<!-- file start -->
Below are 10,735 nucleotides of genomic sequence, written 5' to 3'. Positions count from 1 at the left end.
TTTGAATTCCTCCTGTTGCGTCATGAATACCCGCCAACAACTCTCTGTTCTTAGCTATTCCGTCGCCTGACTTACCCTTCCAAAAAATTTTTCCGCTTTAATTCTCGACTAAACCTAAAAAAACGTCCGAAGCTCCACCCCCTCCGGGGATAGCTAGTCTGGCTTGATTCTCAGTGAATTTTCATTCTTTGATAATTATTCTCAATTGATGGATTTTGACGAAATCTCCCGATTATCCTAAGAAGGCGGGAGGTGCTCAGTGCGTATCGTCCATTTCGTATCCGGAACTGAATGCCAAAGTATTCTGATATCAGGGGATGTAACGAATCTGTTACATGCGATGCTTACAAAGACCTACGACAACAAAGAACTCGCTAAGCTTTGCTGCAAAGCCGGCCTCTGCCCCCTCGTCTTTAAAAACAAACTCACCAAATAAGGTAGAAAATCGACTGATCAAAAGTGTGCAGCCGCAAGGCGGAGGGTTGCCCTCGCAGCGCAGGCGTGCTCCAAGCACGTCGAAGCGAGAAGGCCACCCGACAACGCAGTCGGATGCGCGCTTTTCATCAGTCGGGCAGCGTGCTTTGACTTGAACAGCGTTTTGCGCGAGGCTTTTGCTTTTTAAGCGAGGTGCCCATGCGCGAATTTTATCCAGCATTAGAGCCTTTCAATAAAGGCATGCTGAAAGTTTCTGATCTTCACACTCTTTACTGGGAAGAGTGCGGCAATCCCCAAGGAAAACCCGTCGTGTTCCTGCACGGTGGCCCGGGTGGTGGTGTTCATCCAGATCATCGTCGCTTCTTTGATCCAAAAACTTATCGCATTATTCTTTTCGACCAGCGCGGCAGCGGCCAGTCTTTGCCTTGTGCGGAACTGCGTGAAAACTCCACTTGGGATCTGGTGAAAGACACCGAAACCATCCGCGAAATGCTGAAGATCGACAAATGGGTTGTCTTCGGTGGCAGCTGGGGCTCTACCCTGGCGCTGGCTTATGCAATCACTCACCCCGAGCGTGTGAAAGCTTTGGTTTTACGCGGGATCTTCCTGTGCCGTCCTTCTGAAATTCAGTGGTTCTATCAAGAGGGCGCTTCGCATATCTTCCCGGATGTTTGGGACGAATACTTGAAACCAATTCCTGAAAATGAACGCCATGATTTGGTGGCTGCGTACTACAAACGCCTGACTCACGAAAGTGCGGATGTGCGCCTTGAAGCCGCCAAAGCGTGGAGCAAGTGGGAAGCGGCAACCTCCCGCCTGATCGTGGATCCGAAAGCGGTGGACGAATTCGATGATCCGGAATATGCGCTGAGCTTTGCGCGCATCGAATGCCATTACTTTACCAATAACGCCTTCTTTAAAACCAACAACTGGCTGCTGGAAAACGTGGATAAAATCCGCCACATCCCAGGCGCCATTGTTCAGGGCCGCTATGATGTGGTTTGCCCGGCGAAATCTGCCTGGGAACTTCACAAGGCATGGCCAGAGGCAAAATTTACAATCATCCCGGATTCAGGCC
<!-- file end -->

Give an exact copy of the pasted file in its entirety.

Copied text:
Below are 10,735 nucleotides of genomic sequence, written 5' to 3'. Positions count from 1 at the left end.
TTTGAATTCCTCCTGTTGCGTCATGAATACCCGCCAACAACTCTCTGTTCTTAGCTATTCCGTCGCCTGACTTACCCTTCCAAAAAATTTTTCCGCTTTAATTCTCGACTAAACCTAAAAAAACGTCCGAAGCTCCACCCCCTCCGGGGATAGCTAGTCTGGCTTGATTCTCAGTGAATTTTCATTCTTTGATAATTATTCTCAATTGATGGATTTTGACGAAATCTCCCGATTATCCTAAGAAGGCGGGAGGTGCTCAGTGCGTATCGTCCATTTCGTATCCGGAACTGAATGCCAAAGTATTCTGATATCAGGGGATGTAACGAATCTGTTACATGCGATGCTTACAAAGACCTACGACAACAAAGAACTCGCTAAGCTTTGCTGCAAAGCCGGCCTCTGCCCCCTCGTCTTTAAAAACAAACTCACCAAATAAGGTAGAAAATCGACTGATCAAAAGTGTGCAGCCGCAAGGCGGAGGGTTGCCCTCGCAGCGCAGGCGTGCTCCAAGCACGTCGAAGCGAGAAGGCCACCCGACAACGCAGTCGGATGCGCGCTTTTCATCAGTCGGGCAGCGTGCTTTGACTTGAACAGCGTTTTGCGCGAGGCTTTTGCTTTTTAAGCGAGGTGCCCATGCGCGAATTTTATCCAGCATTAGAGCCTTTCAATAAAGGCATGCTGAAAGTTTCTGATCTTCACACTCTTTACTGGGAAGAGTGCGGCAATCCCCAAGGAAAACCCGTCGTGTTCCTGCACGGTGGCCCGGGTGGTGGTGTTCATCCAGATCATCGTCGCTTCTTTGATCCAAAAACTTATCGCATTATTCTTTTCGACCAGCGCGGCAGCGGCCAGTCTTTGCCTTGTGCGGAACTGCGTGAAAACTCCACTTGGGATCTGGTGAAAGACACCGAAACCATCCGCGAAATGCTGAAGATCGACAAATGGGTTGTCTTCGGTGGCAGCTGGGGCTCTACCCTGGCGCTGGCTTATGCAATCACTCACCCCGAGCGTGTGAAAGCTTTGGTTTTACGCGGGATCTTCCTGTGCCGTCCTTCTGAAATTCAGTGGTTCTATCAAGAGGGCGCTTCGCATATCTTCCCGGATGTTTGGGACGAATACTTGAAACCAATTCCTGAAAATGAACGCCATGATTTGGTGGCTGCGTACTACAAACGCCTGACTCACGAAAGTGCGGATGTGCGCCTTGAAGCCGCCAAAGCGTGGAGCAAGTGGGAAGCGGCAACCTCCCGCCTGATCGTGGATCCGAAAGCGGTGGACGAATTCGATGATCCGGAATATGCGCTGAGCTTTGCGCGCATCGAATGCCATTACTTTACCAATAACGCCTTCTTTAAAACCAACAACTGGCTGCTGGAAAACGTGGATAAAATCCGCCACATCCCAGGCGCCATTGTTCAGGGCCGCTATGATGTGGTTTGCCCGGCGAAATCTGCCTGGGAACTTCACAAGGCATGGCCAGAGGCAAAATTTACAATCATCCCGGATTCAGGCC